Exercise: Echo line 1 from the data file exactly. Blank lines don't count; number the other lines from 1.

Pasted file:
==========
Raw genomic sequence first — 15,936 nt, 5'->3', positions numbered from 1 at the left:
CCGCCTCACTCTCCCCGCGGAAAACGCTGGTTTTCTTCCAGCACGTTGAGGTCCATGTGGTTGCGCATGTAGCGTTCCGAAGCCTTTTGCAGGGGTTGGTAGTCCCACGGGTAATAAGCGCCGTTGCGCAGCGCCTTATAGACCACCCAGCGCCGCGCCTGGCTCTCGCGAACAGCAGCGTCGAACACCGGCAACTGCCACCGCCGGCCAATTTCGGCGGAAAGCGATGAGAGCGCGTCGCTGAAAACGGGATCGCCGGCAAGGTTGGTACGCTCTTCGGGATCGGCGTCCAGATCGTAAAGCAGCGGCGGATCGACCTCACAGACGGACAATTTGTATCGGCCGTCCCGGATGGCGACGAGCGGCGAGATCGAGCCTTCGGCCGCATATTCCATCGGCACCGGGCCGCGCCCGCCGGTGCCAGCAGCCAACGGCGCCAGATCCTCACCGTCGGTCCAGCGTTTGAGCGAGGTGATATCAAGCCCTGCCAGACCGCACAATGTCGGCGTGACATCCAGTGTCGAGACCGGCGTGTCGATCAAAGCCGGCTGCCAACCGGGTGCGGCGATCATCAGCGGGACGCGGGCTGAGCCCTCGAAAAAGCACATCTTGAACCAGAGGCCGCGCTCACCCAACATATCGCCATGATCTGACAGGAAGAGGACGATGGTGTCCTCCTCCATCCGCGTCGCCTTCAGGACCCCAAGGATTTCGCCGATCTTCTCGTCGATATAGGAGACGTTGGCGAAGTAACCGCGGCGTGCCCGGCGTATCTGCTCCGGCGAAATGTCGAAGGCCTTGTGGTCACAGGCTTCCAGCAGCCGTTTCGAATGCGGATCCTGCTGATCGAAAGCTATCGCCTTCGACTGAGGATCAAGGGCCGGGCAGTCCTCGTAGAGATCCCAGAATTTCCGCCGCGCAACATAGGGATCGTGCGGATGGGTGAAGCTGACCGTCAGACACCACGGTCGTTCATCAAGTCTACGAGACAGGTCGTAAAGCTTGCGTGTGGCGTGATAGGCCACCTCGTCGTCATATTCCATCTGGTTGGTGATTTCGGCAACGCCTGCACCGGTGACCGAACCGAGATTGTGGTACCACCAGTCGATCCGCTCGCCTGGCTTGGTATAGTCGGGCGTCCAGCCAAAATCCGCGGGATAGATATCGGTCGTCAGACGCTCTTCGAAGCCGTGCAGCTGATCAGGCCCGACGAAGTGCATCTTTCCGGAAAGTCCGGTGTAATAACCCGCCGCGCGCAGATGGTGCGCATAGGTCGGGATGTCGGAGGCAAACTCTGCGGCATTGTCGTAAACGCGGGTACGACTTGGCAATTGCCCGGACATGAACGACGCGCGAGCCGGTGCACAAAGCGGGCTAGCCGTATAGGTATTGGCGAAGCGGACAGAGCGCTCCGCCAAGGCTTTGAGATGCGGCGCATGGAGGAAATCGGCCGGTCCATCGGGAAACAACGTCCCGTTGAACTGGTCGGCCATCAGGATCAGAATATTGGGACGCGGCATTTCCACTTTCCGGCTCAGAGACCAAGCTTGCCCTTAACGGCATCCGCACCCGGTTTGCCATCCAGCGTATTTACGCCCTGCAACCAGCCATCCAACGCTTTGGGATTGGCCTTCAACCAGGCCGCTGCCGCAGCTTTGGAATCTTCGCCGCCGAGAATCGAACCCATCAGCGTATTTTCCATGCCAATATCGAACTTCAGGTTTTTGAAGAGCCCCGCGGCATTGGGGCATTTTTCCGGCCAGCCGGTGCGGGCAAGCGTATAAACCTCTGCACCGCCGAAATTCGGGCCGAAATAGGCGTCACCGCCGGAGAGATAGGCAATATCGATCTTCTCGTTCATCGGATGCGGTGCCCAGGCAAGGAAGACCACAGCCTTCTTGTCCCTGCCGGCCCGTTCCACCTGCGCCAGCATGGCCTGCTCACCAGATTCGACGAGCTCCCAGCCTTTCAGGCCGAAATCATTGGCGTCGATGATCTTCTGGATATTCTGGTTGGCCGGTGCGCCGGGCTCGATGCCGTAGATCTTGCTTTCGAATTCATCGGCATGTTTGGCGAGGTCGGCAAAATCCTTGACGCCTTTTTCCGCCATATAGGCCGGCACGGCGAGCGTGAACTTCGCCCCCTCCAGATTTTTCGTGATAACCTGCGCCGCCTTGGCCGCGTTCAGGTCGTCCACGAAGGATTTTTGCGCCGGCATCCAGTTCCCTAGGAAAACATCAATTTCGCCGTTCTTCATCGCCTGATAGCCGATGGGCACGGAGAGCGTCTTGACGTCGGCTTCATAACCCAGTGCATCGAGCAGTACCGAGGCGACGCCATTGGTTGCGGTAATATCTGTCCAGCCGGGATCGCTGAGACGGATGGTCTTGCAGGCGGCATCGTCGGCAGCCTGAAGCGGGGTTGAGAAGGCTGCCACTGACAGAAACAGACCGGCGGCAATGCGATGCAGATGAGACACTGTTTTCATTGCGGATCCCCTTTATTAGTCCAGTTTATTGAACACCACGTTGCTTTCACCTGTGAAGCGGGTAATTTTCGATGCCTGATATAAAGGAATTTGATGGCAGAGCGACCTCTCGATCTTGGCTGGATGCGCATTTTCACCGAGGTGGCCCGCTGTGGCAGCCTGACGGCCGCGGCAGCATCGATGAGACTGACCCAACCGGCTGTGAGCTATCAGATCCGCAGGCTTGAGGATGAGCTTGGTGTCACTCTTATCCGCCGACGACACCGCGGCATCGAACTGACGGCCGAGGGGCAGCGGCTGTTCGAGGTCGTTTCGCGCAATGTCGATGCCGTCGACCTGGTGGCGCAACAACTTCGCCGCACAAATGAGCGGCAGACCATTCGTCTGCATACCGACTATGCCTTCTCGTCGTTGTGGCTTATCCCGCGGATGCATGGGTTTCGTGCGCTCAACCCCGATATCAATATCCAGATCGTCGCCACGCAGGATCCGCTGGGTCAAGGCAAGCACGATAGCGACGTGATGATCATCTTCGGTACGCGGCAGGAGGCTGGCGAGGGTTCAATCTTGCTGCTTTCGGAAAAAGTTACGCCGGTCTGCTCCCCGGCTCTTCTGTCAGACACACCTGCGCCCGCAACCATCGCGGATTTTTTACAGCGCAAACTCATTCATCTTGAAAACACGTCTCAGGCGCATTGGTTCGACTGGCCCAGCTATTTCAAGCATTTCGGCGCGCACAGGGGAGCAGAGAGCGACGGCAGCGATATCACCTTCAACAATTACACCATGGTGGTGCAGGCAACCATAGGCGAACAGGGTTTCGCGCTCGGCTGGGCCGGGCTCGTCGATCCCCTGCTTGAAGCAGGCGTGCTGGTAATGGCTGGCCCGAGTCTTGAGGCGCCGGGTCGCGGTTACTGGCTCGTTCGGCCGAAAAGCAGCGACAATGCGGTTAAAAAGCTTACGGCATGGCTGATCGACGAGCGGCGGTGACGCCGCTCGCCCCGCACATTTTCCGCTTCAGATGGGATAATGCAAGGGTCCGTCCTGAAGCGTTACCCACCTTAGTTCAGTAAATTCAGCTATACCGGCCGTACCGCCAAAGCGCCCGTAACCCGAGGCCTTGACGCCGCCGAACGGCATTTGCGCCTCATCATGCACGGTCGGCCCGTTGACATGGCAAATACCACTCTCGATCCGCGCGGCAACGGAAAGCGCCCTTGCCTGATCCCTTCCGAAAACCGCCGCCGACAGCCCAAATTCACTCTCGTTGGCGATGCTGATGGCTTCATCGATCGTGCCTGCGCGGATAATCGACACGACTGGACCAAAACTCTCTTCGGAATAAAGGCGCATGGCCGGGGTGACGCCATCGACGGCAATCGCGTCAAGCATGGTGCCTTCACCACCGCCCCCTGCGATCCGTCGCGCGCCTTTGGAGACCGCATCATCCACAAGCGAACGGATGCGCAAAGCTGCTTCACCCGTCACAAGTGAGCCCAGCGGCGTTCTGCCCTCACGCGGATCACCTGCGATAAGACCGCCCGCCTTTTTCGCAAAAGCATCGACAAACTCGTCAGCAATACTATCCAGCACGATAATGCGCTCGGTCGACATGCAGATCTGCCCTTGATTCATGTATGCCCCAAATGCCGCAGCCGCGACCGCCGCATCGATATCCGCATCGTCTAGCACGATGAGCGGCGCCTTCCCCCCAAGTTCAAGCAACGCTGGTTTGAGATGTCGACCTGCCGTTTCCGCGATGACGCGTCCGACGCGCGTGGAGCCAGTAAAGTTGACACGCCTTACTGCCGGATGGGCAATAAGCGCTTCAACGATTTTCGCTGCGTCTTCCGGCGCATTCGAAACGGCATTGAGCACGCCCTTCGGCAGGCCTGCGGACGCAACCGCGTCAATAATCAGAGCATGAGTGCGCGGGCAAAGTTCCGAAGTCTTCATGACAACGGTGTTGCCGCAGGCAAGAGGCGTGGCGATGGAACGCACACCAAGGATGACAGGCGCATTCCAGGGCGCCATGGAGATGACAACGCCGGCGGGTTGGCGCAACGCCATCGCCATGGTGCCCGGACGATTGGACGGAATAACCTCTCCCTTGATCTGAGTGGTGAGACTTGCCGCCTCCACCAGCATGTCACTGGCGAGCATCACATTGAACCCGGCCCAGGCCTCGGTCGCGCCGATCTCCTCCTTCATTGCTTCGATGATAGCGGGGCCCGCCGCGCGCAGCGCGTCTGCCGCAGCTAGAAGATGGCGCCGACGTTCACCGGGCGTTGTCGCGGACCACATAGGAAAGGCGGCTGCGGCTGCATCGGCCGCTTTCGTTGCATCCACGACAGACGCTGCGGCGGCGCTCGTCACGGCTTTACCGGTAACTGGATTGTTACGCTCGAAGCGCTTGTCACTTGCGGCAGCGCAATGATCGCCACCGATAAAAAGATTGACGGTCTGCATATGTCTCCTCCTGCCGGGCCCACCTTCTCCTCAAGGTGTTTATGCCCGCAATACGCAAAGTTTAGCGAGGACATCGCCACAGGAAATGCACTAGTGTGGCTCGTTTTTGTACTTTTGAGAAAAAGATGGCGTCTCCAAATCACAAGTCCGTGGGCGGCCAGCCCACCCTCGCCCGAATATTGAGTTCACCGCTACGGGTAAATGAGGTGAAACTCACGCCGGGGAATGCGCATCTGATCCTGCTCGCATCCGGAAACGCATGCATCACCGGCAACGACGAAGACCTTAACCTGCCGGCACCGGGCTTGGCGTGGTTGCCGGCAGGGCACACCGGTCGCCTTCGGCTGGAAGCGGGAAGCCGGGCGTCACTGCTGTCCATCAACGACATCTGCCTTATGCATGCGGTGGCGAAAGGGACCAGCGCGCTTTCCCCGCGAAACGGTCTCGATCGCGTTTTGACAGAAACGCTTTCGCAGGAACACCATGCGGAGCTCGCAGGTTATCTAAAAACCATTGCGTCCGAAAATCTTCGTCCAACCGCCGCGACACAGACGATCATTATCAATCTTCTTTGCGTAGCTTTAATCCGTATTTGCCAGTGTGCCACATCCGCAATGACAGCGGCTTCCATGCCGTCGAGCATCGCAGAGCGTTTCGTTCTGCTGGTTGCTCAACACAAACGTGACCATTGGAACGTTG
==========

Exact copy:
Raw genomic sequence first — 15,936 nt, 5'->3', positions numbered from 1 at the left: